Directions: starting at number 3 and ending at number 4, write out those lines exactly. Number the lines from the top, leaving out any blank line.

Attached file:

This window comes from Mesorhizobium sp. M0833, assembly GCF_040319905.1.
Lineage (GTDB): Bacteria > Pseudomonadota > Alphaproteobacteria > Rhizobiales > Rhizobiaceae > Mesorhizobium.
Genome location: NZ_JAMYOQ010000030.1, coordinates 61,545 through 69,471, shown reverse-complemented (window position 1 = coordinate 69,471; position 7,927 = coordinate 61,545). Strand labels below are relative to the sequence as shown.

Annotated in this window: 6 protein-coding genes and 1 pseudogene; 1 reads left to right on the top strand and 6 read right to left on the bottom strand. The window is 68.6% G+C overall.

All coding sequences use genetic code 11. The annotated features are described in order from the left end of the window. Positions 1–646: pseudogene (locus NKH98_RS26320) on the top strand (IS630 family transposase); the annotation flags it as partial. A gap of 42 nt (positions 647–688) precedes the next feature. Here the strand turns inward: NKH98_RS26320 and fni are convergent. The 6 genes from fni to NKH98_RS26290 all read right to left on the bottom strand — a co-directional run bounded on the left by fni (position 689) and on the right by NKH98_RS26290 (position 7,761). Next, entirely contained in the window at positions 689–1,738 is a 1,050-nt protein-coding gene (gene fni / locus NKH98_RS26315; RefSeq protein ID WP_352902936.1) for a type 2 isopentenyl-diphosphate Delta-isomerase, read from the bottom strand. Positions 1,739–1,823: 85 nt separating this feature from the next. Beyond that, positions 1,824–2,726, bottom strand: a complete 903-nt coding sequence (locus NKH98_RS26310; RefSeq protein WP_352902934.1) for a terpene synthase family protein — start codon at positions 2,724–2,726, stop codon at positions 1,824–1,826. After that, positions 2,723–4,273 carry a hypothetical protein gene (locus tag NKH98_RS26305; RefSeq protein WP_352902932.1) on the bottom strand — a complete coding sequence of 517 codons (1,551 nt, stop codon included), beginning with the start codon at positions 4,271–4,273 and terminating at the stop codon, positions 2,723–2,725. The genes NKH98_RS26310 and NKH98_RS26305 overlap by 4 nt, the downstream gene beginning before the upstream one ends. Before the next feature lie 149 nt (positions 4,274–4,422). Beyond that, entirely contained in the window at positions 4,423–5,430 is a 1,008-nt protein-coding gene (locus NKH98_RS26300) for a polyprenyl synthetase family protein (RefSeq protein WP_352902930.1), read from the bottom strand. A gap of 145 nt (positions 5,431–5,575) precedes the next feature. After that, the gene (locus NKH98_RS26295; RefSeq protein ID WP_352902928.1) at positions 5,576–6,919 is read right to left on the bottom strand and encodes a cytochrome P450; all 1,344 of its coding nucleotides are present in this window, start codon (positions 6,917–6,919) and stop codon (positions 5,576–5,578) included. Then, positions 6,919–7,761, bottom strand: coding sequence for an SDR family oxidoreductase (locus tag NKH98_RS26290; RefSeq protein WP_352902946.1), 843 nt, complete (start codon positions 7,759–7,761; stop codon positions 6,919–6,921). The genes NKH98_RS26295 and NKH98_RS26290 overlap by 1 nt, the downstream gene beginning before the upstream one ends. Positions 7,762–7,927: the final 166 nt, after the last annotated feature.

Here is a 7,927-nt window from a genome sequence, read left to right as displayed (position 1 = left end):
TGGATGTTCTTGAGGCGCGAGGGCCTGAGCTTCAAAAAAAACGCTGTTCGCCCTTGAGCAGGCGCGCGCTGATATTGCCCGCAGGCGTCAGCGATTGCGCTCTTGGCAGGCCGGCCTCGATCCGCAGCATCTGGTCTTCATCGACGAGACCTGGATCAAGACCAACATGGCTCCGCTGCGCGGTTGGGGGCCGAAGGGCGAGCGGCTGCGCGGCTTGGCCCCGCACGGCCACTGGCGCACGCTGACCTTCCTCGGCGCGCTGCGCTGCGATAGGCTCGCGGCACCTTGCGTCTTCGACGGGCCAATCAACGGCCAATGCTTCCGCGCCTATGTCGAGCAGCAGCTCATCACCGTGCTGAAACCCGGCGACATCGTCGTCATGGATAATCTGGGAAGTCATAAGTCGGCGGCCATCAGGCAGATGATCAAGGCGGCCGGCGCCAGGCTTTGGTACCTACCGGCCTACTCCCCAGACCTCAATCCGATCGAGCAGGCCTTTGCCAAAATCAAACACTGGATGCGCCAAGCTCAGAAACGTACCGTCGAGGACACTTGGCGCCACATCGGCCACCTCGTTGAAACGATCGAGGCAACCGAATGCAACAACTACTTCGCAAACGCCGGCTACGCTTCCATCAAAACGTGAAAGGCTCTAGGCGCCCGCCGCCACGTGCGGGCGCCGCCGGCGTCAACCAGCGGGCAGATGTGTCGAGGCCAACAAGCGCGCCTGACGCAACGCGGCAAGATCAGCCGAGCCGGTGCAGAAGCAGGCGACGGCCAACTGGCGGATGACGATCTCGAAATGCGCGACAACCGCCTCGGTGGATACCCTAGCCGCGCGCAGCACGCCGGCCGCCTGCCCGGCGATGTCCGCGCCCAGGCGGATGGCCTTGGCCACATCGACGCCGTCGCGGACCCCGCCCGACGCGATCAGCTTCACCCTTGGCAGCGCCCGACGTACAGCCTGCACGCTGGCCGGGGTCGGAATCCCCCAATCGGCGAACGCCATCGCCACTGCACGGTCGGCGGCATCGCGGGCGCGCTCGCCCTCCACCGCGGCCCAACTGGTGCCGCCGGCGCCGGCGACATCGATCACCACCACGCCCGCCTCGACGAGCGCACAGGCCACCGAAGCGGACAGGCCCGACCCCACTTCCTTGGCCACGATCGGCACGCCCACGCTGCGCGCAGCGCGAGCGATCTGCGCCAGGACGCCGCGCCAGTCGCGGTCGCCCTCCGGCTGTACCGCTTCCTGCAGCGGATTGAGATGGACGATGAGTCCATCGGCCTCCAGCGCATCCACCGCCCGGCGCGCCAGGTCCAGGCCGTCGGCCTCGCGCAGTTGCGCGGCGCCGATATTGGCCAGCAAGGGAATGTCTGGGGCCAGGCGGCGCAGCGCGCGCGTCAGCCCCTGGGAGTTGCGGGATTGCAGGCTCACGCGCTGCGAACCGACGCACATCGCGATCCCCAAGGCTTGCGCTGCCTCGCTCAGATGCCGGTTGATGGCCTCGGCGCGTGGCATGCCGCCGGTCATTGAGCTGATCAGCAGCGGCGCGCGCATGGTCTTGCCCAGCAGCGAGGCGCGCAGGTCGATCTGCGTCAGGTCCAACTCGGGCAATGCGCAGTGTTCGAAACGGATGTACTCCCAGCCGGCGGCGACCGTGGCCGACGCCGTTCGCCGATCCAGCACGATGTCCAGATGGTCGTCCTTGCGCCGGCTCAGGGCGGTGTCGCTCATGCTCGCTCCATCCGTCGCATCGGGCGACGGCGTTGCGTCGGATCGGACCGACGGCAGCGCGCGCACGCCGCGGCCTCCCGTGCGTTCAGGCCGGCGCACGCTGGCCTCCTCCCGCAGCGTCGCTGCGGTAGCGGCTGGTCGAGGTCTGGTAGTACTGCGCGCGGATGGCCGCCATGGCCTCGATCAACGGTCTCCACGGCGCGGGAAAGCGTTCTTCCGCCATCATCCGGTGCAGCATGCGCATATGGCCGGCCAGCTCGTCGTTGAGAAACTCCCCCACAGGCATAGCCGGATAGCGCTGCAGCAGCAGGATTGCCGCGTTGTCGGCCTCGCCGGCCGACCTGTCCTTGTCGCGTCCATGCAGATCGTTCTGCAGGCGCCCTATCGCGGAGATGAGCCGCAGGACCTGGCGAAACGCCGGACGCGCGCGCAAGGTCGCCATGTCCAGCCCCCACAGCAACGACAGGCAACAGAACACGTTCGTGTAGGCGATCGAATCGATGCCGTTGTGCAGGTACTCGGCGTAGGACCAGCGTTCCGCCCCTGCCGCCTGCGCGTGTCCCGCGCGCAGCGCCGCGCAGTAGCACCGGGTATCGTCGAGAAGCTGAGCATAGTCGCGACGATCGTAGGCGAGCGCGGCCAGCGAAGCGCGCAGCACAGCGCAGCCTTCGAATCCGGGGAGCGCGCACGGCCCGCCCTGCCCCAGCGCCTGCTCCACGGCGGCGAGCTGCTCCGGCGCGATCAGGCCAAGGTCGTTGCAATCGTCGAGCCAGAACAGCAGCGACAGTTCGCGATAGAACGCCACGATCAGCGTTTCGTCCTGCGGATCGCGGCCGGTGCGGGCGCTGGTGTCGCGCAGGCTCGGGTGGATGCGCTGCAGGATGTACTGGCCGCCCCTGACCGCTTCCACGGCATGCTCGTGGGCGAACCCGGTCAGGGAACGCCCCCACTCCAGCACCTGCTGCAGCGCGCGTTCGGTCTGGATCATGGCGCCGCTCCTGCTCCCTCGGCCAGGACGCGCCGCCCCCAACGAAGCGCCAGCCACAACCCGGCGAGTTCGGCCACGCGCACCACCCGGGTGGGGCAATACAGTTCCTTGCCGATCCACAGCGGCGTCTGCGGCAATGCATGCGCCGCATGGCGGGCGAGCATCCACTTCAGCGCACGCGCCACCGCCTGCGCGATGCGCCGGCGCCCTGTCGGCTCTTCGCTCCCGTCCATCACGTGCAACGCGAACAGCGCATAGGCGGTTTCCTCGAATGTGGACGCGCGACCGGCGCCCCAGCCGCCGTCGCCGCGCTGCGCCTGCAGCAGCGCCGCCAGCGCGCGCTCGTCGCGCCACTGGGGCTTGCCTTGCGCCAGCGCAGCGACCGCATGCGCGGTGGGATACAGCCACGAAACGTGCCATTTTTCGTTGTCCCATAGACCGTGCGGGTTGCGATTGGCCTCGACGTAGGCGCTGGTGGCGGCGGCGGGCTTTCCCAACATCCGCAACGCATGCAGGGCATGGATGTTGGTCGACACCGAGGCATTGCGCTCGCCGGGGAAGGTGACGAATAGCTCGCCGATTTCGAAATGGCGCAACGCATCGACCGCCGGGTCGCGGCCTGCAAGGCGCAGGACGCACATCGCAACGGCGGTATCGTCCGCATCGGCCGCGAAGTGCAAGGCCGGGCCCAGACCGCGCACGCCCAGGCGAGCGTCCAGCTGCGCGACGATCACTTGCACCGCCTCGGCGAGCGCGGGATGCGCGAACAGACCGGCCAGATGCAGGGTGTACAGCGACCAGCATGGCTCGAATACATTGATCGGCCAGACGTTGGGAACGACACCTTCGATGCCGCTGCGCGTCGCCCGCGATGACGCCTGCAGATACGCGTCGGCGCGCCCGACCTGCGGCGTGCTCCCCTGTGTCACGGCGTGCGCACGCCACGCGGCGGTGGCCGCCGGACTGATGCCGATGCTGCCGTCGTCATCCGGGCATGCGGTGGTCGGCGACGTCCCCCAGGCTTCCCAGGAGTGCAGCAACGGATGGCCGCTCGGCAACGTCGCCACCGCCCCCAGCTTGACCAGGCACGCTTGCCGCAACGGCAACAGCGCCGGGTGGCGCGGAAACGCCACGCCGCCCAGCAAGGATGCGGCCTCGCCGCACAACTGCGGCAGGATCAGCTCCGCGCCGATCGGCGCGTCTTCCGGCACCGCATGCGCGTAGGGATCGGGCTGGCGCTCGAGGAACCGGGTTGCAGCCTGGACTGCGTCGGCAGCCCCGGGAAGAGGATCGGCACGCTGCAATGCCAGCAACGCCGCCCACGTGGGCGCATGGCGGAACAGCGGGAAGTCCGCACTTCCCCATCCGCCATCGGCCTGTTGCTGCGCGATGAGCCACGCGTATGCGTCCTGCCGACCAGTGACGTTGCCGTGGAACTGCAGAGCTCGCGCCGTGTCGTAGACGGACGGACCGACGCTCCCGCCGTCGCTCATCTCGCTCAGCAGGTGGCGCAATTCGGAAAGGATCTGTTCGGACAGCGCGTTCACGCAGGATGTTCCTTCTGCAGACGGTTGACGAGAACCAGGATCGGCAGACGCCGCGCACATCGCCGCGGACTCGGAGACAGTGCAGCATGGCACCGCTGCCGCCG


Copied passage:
Genome location: NZ_JAMYOQ010000030.1, coordinates 61,545 through 69,471, shown reverse-complemented (window position 1 = coordinate 69,471; position 7,927 = coordinate 61,545). Strand labels below are relative to the sequence as shown.

Annotated in this window: 6 protein-coding genes and 1 pseudogene; 1 reads left to right on the top strand and 6 read right to left on the bottom strand. The window is 68.6% G+C overall.